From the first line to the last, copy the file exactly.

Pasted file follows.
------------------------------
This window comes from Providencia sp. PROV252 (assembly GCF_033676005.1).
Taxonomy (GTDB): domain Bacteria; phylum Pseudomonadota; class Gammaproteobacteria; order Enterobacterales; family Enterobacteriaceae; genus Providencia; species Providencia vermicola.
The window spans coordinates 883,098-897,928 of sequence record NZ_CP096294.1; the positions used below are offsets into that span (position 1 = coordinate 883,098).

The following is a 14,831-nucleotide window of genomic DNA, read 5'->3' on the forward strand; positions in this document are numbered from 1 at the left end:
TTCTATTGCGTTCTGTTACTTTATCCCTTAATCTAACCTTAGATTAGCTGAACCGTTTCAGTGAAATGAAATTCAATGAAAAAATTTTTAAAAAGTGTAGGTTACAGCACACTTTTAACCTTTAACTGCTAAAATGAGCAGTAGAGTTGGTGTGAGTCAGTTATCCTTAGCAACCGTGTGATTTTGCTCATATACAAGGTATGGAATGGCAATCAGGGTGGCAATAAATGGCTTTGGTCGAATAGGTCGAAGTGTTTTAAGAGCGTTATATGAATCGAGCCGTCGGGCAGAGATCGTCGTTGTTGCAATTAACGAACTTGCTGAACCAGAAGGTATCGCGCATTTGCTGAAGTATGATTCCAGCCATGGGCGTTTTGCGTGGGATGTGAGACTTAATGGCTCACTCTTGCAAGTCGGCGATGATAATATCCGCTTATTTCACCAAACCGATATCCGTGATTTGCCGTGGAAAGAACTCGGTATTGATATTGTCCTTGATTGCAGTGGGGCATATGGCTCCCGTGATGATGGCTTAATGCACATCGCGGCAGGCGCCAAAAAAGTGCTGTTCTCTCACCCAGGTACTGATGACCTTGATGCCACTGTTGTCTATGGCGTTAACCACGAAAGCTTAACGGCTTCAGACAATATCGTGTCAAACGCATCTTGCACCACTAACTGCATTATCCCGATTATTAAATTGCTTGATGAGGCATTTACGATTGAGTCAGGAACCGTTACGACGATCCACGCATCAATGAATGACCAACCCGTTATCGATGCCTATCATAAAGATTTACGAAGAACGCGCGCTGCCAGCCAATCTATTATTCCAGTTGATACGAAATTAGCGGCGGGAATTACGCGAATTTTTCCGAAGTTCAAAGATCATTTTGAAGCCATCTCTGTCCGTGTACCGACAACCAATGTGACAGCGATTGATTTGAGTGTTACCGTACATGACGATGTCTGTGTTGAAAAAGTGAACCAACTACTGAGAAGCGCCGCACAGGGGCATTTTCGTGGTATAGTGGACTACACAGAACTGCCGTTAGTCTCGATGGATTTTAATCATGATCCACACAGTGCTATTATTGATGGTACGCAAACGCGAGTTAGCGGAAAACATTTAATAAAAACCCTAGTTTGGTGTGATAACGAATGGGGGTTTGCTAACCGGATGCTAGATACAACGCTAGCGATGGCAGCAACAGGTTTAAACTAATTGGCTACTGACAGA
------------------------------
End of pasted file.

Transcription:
This window comes from Providencia sp. PROV252 (assembly GCF_033676005.1).
Taxonomy (GTDB): domain Bacteria; phylum Pseudomonadota; class Gammaproteobacteria; order Enterobacterales; family Enterobacteriaceae; genus Providencia; species Providencia vermicola.
The window spans coordinates 883,098-897,928 of sequence record NZ_CP096294.1; the positions used below are offsets into that span (position 1 = coordinate 883,098).

The following is a 14,831-nucleotide window of genomic DNA, read 5'->3' on the forward strand; positions in this document are numbered from 1 at the left end:
TTCTATTGCGTTCTGTTACTTTATCCCTTAATCTAACCTTAGATTAGCTGAACCGTTTCAGTGAAATGAAATTCAATGAAAAAATTTTTAAAAAGTGTAGGTTACAGCACACTTTTAACCTTTAACTGCTAAAATGAGCAGTAGAGTTGGTGTGAGTCAGTTATCCTTAGCAACCGTGTGATTTTGCTCATATACAAGGTATGGAATGGCAATCAGGGTGGCAATAAATGGCTTTGGTCGAATAGGTCGAAGTGTTTTAAGAGCGTTATATGAATCGAGCCGTCGGGCAGAGATCGTCGTTGTTGCAATTAACGAACTTGCTGAACCAGAAGGTATCGCGCATTTGCTGAAGTATGATTCCAGCCATGGGCGTTTTGCGTGGGATGTGAGACTTAATGGCTCACTCTTGCAAGTCGGCGATGATAATATCCGCTTATTTCACCAAACCGATATCCGTGATTTGCCGTGGAAAGAACTCGGTATTGATATTGTCCTTGATTGCAGTGGGGCATATGGCTCCCGTGATGATGGCTTAATGCACATCGCGGCAGGCGCCAAAAAAGTGCTGTTCTCTCACCCAGGTACTGATGACCTTGATGCCACTGTTGTCTATGGCGTTAACCACGAAAGCTTAACGGCTTCAGACAATATCGTGTCAAACGCATCTTGCACCACTAACTGCATTATCCCGATTATTAAATTGCTTGATGAGGCATTTACGATTGAGTCAGGAACCGTTACGACGATCCACGCATCAATGAATGACCAACCCGTTATCGATGCCTATCATAAAGATTTACGAAGAACGCGCGCTGCCAGCCAATCTATTATTCCAGTTGATACGAAATTAGCGGCGGGAATTACGCGAATTTTTCCGAAGTTCAAAGATCATTTTGAAGCCATCTCTGTCCGTGTACCGACAACCAATGTGACAGCGATTGATTTGAGTGTTACCGTACATGACGATGTCTGTGTTGAAAAAGTGAACCAACTACTGAGAAGCGCCGCACAGGGGCATTTTCGTGGTATAGTGGACTACACAGAACTGCCGTTAGTCTCGATGGATTTTAATCATGATCCACACAGTGCTATTATTGATGGTACGCAAACGCGAGTTAGCGGAAAACATTTAATAAAAACCCTAGTTTGGTGTGATAACGAATGGGGGTTTGCTAACCGGATGCTAGATACAACGCTAGCGATGGCAGCAACAGGTTTAAACTAATTGGCTACTGACAGA